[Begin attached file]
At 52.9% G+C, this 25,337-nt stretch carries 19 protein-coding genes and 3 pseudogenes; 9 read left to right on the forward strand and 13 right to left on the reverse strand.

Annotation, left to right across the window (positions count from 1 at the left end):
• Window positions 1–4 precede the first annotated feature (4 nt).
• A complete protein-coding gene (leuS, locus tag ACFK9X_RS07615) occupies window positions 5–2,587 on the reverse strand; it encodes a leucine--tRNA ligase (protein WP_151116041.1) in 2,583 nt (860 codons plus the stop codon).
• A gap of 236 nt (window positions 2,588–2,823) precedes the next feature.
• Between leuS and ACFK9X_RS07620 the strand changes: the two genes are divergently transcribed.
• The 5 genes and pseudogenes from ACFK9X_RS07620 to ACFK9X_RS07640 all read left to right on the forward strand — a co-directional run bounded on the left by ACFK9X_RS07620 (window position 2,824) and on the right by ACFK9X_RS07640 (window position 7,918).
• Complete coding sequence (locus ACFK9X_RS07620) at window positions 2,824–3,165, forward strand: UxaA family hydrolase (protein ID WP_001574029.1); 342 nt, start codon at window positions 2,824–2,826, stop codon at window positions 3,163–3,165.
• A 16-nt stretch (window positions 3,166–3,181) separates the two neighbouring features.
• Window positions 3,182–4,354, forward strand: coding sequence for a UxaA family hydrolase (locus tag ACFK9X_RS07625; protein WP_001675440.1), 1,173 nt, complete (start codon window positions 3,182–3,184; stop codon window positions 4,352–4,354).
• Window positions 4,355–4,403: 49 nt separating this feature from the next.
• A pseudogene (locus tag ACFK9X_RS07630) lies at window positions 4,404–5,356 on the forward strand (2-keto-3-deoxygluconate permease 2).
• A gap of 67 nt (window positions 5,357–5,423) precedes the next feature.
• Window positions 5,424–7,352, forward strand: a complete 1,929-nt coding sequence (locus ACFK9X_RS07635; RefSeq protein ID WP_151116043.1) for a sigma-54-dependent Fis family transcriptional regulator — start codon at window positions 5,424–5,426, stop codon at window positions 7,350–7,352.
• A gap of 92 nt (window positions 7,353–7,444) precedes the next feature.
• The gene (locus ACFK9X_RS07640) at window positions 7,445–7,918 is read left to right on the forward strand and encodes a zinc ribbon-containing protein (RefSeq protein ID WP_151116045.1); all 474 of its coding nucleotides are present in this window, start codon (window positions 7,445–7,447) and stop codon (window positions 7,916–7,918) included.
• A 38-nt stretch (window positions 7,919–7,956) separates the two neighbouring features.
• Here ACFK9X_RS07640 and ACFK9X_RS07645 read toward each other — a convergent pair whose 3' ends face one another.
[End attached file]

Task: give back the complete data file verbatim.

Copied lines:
At 52.9% G+C, this 25,337-nt stretch carries 19 protein-coding genes and 3 pseudogenes; 9 read left to right on the forward strand and 13 right to left on the reverse strand.

Annotation, left to right across the window (positions count from 1 at the left end):
• Window positions 1–4 precede the first annotated feature (4 nt).
• A complete protein-coding gene (leuS, locus tag ACFK9X_RS07615) occupies window positions 5–2,587 on the reverse strand; it encodes a leucine--tRNA ligase (protein WP_151116041.1) in 2,583 nt (860 codons plus the stop codon).
• A gap of 236 nt (window positions 2,588–2,823) precedes the next feature.
• Between leuS and ACFK9X_RS07620 the strand changes: the two genes are divergently transcribed.
• The 5 genes and pseudogenes from ACFK9X_RS07620 to ACFK9X_RS07640 all read left to right on the forward strand — a co-directional run bounded on the left by ACFK9X_RS07620 (window position 2,824) and on the right by ACFK9X_RS07640 (window position 7,918).
• Complete coding sequence (locus ACFK9X_RS07620) at window positions 2,824–3,165, forward strand: UxaA family hydrolase (protein ID WP_001574029.1); 342 nt, start codon at window positions 2,824–2,826, stop codon at window positions 3,163–3,165.
• A 16-nt stretch (window positions 3,166–3,181) separates the two neighbouring features.
• Window positions 3,182–4,354, forward strand: coding sequence for a UxaA family hydrolase (locus tag ACFK9X_RS07625; protein WP_001675440.1), 1,173 nt, complete (start codon window positions 3,182–3,184; stop codon window positions 4,352–4,354).
• Window positions 4,355–4,403: 49 nt separating this feature from the next.
• A pseudogene (locus tag ACFK9X_RS07630) lies at window positions 4,404–5,356 on the forward strand (2-keto-3-deoxygluconate permease 2).
• A gap of 67 nt (window positions 5,357–5,423) precedes the next feature.
• Window positions 5,424–7,352, forward strand: a complete 1,929-nt coding sequence (locus ACFK9X_RS07635; RefSeq protein ID WP_151116043.1) for a sigma-54-dependent Fis family transcriptional regulator — start codon at window positions 5,424–5,426, stop codon at window positions 7,350–7,352.
• A gap of 92 nt (window positions 7,353–7,444) precedes the next feature.
• The gene (locus ACFK9X_RS07640) at window positions 7,445–7,918 is read left to right on the forward strand and encodes a zinc ribbon-containing protein (RefSeq protein ID WP_151116045.1); all 474 of its coding nucleotides are present in this window, start codon (window positions 7,445–7,447) and stop codon (window positions 7,916–7,918) included.
• A 38-nt stretch (window positions 7,919–7,956) separates the two neighbouring features.
• Here ACFK9X_RS07640 and ACFK9X_RS07645 read toward each other — a convergent pair whose 3' ends face one another.